Born at Whatlington, near Battle in Sussex, Bodichon's unconventional background and feminist ideas have largely shaped our current laws and beliefs related to gender and enfranchisement. Though her permanent homes were in London and Hastings, she also kept a cottage at Zennor in Cornwall, which at her demise she left to her good friend, the garden artist Gertrude Jekyll.
All of her busy adult life she travelled widely and wrote prolifically on behalf of women and their property rights, career opportunities, higher education (she was co-founder of Girton College, Cambridge) and the Vote. Her circle of friends, politically and artistically, was influential, and included the famed flower painter Marianne North and many artists and writers of the Pre-Raphaelite circle, apart from MPs and political philosophers.
On her marriage certificate to the physician and Frenchman Eugene Bodichon (1857), who lived in Algeria, she listed herself as 'Artist', demonstrating the seriousness with which she treated her art as 'work' rather than simply an accomplishment of wealthy young ladies. She exhibited frequently, mainly in London. Her final illness struck while she was at Zennor, and she had to be transported by ambulance back to London.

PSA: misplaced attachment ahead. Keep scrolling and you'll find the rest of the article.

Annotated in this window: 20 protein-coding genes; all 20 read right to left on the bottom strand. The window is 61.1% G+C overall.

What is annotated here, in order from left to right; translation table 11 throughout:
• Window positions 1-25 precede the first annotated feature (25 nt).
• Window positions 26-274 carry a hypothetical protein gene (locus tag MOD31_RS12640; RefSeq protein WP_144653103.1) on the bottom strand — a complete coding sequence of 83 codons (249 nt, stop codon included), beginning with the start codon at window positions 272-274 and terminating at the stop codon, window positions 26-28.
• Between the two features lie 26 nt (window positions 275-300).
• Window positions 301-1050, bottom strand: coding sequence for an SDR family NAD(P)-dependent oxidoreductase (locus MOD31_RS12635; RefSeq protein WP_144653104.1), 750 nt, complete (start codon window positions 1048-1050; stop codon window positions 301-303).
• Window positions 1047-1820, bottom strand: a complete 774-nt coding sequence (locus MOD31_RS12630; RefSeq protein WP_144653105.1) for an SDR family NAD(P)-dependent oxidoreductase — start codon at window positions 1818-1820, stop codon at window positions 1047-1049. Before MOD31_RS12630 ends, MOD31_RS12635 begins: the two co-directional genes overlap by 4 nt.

Landscape and marine painter; writer and women's rights activist
works and access
Likenesses of the Artist: Portrait by Samuel Lawrence (crayon drawing, 1880)
Access to work: Museum of Hastings; Girton College, Cambridge
Gambart's French Gallery 1859, 1861
Dictionary of National Biography
Gaze (1997) Dictionary of Women Artists
Hardie (2009) Artists in Newlyn and West Cornwall (p314l)
Hirsch (1998) Barbara Leigh Smith Bodichon, Feminist, Artist and Rebel;
Johnson & Greutzner (1975) Dictionary of British Artists
Graves British Artists 1880-1940
Orr Women in the Victorian Art World
Wood (1995) Victorian Painters
& large personal biography